For years I’ve been involved with estimating a wide variety of things, have read about and then experimented with different estimation strategies, and taught and coached others in estimation. I’ve worked with, and learned from, hundreds of people who also have a wide range of estimation experience. Throughout all this I’ve identified several things that I believe to be true about the act of estimation.
In my experience, the quality of an estimate increases when:
- The work is small. For example, it’s easier to estimate the amount of liquid in your water glass than it is to estimate the amount of water in the ocean.
- The work is near term. We have greater motivation to think through an estimate when we’re just about to do something than if that work will be done at some point in the future.
- The work is understood. Imagine someone coming up to you and saying “I’d like you to update the web site, how long do you think that will take?” The request is far too vague to respond with a reasonable estimate. Until you identify what that update is, there’s a big difference between fixing a grammar mistake on a page and adding an ecommerce marketplace to sell products on your site, you really can’t estimate the work. Furthermore, you also need to understand the architecture of your site and the work processes involved with updating it. Fixing and deploying a grammar mistake may be five minutes of effort or five hours of effort depending on your environment.
- The work is stable. When the requirements for the work change so must the estimate. What seem to be simple requests, such as asking for multi-currency support in your ecommerce marketplace when you originally said you only needed to support a single currency, can be an expensive and time-consuming change.
- You know who is going to do the work. People are unique, they aren’t fungible resources that you can easily swap. For example, when building a fence, a team of three people who build fences for a living will very likely get it done faster, better, and for less cost than a team of three people who are building a fence for the first time. A master craftsperson with years of experience may be 10 times or even more productive than a novice. In software development, studies have shown that the most productive programmers are 25x more effective than the least productive programmers. And we all know that some people just aren’t going to work well with others, so team configurations are also important considerations.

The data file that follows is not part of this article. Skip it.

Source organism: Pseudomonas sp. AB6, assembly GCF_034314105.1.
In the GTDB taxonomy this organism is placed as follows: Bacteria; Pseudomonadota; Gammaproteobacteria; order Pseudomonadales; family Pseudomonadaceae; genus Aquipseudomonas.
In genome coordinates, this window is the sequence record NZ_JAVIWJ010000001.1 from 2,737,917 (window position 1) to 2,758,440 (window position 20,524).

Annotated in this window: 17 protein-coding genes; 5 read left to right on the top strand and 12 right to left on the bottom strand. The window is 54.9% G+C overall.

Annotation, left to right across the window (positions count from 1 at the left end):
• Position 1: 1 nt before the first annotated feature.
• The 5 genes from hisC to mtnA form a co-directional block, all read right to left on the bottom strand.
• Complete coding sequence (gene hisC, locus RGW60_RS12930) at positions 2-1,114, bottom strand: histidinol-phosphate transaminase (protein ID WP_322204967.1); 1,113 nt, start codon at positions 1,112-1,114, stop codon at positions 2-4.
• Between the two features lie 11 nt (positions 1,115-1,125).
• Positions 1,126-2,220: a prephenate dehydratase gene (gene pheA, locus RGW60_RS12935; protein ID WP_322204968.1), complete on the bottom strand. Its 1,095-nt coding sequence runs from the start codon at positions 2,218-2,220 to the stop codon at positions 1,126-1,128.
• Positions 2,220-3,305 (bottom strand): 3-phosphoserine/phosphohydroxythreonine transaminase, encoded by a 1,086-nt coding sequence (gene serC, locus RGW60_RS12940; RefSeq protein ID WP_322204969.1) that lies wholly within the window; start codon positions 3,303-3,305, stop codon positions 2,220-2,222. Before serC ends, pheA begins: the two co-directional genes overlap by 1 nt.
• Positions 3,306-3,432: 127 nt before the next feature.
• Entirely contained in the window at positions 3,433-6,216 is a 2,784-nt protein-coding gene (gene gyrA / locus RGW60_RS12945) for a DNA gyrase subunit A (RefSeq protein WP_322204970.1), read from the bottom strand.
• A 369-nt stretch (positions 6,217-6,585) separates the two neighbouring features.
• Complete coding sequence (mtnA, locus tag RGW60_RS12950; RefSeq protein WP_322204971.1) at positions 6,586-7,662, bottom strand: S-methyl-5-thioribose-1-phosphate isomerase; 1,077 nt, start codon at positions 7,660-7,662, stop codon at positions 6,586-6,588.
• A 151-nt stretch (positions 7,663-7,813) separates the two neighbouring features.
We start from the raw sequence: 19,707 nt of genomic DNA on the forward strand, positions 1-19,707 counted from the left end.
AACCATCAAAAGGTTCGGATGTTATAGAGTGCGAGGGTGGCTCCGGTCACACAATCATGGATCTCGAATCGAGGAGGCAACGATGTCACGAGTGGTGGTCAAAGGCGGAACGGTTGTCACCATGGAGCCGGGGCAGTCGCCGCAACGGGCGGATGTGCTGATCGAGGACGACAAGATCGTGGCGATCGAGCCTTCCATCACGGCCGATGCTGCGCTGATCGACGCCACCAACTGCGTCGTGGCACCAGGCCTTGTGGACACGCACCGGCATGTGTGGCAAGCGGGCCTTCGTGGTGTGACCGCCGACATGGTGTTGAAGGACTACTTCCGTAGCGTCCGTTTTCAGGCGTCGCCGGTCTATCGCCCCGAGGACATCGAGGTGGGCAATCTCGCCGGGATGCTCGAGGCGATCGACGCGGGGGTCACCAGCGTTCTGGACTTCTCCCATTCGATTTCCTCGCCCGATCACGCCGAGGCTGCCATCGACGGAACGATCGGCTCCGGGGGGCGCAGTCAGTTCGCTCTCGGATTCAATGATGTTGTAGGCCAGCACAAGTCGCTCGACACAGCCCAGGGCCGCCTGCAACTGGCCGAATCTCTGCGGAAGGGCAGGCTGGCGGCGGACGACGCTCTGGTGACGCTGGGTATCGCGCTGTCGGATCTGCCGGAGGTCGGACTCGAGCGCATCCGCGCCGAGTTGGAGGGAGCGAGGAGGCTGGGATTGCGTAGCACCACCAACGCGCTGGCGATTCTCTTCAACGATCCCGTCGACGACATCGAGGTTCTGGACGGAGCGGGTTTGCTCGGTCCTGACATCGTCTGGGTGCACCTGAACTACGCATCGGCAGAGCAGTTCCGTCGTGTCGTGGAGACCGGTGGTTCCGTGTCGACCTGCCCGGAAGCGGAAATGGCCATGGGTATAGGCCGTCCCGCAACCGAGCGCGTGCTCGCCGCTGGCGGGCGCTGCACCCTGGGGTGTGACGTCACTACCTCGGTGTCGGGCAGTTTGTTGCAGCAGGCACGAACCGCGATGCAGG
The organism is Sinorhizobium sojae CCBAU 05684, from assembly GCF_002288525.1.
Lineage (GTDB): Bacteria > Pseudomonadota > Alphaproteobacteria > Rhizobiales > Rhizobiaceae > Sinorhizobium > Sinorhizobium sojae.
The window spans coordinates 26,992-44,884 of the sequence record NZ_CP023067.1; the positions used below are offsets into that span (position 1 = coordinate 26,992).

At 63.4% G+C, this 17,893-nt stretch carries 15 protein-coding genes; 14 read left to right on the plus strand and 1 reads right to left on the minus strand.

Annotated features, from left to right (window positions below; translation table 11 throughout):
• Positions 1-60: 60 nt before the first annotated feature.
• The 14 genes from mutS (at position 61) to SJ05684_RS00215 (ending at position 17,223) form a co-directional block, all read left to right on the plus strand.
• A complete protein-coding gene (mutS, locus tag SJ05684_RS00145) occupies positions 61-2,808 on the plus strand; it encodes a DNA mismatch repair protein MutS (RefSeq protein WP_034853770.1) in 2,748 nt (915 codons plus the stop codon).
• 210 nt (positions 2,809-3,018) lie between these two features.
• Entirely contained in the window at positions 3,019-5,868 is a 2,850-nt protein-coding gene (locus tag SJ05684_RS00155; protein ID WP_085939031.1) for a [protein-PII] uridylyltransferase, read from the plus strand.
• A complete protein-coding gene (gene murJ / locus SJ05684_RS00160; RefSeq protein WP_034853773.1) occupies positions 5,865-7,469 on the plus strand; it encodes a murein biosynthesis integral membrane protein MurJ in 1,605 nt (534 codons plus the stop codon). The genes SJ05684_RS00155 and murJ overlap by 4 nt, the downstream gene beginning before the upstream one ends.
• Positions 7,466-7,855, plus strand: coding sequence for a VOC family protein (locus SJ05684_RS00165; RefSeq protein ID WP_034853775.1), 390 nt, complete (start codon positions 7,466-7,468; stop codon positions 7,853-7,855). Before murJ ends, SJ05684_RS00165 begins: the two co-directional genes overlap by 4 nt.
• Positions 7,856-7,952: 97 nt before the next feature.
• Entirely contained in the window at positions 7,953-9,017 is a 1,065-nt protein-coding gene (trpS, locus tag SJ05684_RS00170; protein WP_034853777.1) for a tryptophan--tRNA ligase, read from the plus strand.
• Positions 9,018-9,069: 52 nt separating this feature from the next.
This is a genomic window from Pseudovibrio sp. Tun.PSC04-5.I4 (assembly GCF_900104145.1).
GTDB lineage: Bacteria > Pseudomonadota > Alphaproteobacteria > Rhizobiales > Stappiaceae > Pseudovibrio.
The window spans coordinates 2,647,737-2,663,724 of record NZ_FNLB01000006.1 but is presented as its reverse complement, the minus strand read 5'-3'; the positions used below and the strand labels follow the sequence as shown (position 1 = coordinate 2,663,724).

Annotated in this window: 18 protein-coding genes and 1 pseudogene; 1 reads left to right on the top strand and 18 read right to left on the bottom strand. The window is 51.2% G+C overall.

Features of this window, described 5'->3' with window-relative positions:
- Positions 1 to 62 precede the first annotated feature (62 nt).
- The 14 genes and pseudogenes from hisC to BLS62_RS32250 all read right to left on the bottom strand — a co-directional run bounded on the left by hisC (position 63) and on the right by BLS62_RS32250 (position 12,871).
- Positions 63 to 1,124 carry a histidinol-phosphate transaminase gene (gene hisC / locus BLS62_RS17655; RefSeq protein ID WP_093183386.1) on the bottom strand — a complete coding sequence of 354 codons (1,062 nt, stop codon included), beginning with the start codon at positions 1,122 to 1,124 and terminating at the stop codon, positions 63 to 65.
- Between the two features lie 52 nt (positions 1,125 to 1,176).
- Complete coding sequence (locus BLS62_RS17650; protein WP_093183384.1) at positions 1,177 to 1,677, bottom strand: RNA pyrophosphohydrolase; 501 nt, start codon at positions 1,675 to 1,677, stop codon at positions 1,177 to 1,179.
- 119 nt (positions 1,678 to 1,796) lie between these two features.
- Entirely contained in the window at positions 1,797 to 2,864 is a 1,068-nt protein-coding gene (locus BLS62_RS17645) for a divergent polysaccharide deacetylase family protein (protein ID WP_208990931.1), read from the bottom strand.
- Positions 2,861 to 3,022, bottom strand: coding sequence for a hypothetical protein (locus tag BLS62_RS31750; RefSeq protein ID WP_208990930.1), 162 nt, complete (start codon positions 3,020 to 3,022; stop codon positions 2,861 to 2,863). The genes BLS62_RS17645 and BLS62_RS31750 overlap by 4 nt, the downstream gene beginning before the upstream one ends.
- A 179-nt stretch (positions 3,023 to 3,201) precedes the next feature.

- The process and tools are understood. When estimating how long it will take to dig a hole for the foundation of a house, it would be good to know if it’s being dug by three people with shovels or one person with a backhoe.
- The estimator is also the doer. Someone who is going to do the work is much more motivated to get an estimate right than someone who isn’t going to do the work.
- The estimate is being committed to. When you know that you’re going to be held to the estimate that you produce you are much more motivated to get it right.
- The estimator has done this sort of work before. People who have done the work before have a better understanding of the issues involved than people who haven’t.
- There are several estimates being combined. In high-risk situations I strive to estimate something using several different strategies, ideally involving different people, and then combine the results to get a better quality estimate.
- It is treated as a probability distribution. By treating estimates as probability distributions (which they are), and not as point-specific scalars, we can apply our estimates in a realistic manner.
The further away you are from these truisms the less dependable an estimate will be. As the old saying goes, “garbage in, garbage out.”. In the next blog in this series we will explore the trade-offs associated with estimation.